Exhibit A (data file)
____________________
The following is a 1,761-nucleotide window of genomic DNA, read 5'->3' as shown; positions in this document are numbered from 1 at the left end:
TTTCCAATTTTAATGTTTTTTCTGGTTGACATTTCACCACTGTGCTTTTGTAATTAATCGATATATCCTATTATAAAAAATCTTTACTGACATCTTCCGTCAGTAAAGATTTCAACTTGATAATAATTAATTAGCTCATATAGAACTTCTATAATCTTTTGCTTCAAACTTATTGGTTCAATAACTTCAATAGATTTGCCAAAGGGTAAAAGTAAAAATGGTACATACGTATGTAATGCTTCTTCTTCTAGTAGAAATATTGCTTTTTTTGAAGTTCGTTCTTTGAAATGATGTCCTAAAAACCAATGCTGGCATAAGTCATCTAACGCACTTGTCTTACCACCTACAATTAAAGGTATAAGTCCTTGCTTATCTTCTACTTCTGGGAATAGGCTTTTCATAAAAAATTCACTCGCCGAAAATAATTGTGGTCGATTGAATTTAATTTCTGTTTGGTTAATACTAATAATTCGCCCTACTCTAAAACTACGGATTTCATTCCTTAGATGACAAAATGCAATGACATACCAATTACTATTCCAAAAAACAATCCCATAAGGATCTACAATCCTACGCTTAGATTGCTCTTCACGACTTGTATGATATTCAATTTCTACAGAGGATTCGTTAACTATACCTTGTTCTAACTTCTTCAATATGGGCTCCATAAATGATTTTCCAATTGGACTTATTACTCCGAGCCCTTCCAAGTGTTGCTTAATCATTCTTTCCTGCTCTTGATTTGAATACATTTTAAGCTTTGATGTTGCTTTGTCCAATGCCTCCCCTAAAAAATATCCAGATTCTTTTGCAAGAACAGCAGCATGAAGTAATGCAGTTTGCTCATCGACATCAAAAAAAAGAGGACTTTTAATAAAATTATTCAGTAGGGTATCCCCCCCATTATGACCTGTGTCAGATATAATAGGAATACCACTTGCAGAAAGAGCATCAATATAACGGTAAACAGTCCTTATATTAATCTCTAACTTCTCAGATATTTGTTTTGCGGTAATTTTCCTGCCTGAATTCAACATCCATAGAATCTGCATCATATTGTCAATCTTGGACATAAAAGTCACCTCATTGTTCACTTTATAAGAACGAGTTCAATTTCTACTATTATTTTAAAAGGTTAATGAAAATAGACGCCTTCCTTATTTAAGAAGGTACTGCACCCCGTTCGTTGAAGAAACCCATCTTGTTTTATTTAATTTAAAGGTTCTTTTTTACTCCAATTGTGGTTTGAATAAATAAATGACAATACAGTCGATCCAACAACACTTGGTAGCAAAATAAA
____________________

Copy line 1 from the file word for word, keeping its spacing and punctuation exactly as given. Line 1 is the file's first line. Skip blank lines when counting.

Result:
The following is a 1,761-nucleotide window of genomic DNA, read 5'->3' as shown; positions in this document are numbered from 1 at the left end: